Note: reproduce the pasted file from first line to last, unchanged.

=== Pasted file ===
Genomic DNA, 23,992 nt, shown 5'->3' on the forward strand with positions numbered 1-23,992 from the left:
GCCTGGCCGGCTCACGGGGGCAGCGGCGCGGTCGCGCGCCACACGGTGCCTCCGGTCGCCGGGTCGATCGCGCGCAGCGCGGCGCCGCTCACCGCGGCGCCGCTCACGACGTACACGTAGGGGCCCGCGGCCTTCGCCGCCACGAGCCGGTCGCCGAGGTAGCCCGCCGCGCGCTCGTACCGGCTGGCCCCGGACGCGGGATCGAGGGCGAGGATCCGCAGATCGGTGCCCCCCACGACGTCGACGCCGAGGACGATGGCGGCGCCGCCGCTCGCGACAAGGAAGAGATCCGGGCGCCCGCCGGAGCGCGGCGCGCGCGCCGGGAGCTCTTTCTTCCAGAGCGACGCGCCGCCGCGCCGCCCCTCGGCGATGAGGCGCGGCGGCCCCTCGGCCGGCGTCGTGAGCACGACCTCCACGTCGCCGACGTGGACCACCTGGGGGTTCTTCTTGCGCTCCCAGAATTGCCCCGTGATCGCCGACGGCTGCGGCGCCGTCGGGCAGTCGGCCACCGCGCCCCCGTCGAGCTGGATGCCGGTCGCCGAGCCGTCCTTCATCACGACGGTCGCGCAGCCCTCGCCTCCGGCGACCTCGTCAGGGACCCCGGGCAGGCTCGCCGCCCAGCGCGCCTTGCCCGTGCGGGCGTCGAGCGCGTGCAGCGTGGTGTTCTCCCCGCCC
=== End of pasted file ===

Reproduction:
Genomic DNA, 23,992 nt, shown 5'->3' on the forward strand with positions numbered 1-23,992 from the left:
GCCTGGCCGGCTCACGGGGGCAGCGGCGCGGTCGCGCGCCACACGGTGCCTCCGGTCGCCGGGTCGATCGCGCGCAGCGCGGCGCCGCTCACCGCGGCGCCGCTCACGACGTACACGTAGGGGCCCGCGGCCTTCGCCGCCACGAGCCGGTCGCCGAGGTAGCCCGCCGCGCGCTCGTACCGGCTGGCCCCGGACGCGGGATCGAGGGCGAGGATCCGCAGATCGGTGCCCCCCACGACGTCGACGCCGAGGACGATGGCGGCGCCGCCGCTCGCGACAAGGAAGAGATCCGGGCGCCCGCCGGAGCGCGGCGCGCGCGCCGGGAGCTCTTTCTTCCAGAGCGACGCGCCGCCGCGCCGCCCCTCGGCGATGAGGCGCGGCGGCCCCTCGGCCGGCGTCGTGAGCACGACCTCCACGTCGCCGACGTGGACCACCTGGGGGTTCTTCTTGCGCTCCCAGAATTGCCCCGTGATCGCCGACGGCTGCGGCGCCGTCGGGCAGTCGGCCACCGCGCCCCCGTCGAGCTGGATGCCGGTCGCCGAGCCGTCCTTCATCACGACGGTCGCGCAGCCCTCGCCTCCGGCGACCTCGTCAGGGACCCCGGGCAGGCTCGCCGCCCAGCGCGCCTTGCCCGTGCGGGCGTCGAGCGCGTGCAGCGTGGTGTTCTCCCCGCCC